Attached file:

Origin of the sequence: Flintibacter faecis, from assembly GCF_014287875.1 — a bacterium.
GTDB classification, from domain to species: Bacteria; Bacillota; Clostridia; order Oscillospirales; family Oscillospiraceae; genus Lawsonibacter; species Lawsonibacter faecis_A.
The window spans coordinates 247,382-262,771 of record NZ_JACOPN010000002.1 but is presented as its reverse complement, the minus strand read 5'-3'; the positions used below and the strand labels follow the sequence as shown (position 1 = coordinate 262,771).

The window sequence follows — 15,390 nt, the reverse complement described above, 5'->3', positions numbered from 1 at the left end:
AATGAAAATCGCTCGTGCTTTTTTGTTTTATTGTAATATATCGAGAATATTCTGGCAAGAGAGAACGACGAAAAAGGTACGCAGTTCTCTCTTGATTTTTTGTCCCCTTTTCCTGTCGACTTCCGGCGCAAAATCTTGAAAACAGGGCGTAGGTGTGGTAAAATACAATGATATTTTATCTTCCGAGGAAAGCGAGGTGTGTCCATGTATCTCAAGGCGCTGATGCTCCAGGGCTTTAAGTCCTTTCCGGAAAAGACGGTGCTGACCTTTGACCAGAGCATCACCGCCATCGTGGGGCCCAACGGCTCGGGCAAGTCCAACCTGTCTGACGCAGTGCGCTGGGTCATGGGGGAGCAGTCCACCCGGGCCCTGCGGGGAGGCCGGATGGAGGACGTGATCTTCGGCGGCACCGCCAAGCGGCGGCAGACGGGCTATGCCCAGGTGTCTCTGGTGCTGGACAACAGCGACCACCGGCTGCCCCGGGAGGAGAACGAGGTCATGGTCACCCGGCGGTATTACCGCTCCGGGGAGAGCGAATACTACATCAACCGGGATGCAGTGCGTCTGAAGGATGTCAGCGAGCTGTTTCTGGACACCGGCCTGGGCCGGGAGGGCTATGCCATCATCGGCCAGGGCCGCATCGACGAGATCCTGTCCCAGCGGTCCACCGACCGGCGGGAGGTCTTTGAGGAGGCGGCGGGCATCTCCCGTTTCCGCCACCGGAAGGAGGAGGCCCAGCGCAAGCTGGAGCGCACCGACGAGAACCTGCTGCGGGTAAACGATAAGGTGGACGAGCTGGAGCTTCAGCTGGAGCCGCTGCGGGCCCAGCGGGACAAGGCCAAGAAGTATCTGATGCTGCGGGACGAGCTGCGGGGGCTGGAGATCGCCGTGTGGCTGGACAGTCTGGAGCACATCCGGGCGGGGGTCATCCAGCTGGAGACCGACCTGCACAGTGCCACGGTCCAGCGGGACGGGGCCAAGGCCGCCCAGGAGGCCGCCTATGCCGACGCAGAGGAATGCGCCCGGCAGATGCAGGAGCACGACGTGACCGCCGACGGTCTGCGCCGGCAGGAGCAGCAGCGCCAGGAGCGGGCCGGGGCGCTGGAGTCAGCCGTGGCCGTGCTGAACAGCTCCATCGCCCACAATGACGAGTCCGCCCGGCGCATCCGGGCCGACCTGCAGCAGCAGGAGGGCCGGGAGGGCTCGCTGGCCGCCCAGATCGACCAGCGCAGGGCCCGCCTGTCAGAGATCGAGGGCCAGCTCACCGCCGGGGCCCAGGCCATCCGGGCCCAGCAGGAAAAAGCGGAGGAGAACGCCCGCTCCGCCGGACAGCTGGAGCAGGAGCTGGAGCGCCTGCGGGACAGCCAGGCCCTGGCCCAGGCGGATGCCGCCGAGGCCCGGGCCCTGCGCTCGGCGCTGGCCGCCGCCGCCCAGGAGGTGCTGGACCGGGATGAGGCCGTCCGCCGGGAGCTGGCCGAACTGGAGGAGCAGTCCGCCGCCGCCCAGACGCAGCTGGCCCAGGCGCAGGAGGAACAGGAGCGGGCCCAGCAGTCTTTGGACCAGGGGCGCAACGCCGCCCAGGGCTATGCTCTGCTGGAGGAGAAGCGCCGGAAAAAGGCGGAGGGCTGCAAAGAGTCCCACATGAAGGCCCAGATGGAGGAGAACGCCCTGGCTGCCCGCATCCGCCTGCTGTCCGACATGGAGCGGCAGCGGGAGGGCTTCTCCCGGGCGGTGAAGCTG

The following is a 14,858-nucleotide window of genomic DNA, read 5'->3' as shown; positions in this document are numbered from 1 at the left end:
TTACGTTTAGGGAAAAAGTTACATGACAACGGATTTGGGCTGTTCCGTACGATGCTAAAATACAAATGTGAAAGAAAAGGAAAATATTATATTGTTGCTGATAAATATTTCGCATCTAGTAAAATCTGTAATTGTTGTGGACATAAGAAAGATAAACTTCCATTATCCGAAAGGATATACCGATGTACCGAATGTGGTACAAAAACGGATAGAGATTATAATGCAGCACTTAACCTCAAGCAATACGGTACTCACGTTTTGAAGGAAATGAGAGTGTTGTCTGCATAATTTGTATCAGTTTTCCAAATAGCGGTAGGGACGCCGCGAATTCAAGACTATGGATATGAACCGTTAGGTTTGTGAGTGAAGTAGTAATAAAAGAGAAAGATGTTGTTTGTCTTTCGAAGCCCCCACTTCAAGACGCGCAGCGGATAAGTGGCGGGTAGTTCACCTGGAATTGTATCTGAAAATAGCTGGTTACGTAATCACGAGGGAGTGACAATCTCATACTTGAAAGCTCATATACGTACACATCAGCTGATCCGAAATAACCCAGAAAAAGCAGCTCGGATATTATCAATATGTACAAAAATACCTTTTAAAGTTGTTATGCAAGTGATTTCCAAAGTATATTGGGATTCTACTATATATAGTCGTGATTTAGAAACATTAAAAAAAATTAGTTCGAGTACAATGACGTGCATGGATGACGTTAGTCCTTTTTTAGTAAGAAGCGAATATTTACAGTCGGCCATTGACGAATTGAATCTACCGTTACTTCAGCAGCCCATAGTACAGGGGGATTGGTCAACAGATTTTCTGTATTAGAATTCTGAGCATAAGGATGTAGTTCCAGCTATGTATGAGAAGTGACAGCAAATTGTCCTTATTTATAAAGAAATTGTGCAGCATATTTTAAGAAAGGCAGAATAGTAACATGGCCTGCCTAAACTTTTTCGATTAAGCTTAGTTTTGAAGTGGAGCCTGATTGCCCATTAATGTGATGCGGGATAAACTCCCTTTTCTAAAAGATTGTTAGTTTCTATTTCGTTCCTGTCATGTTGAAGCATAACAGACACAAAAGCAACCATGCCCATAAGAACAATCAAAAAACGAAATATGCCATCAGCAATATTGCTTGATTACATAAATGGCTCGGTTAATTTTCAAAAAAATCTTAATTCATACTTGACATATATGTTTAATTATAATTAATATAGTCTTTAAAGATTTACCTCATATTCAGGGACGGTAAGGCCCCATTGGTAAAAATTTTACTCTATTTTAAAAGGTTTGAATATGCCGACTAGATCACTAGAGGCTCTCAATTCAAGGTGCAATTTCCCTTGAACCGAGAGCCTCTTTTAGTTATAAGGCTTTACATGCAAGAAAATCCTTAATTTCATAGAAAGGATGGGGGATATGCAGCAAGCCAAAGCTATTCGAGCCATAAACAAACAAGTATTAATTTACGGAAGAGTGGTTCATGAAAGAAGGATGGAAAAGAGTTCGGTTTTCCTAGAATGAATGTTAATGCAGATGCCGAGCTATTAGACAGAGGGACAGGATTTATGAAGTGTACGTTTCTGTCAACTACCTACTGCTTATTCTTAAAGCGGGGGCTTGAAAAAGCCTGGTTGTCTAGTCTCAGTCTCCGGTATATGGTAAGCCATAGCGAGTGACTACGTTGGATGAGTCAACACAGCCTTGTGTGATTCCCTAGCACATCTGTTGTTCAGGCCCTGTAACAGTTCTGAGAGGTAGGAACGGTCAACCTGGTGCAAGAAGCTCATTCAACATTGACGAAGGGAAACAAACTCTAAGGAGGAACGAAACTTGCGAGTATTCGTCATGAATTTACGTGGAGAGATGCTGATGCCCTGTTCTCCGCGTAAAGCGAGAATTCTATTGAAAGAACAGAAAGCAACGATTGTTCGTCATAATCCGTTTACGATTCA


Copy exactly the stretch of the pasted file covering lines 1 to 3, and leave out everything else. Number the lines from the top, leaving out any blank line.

Origin of the sequence: Flintibacter faecis, from assembly GCF_014287875.1 — a bacterium.
GTDB classification, from domain to species: Bacteria; Bacillota; Clostridia; order Oscillospirales; family Oscillospiraceae; genus Lawsonibacter; species Lawsonibacter faecis_A.
The window spans coordinates 247,382-262,771 of record NZ_JACOPN010000002.1 but is presented as its reverse complement, the minus strand read 5'-3'; the positions used below and the strand labels follow the sequence as shown (position 1 = coordinate 262,771).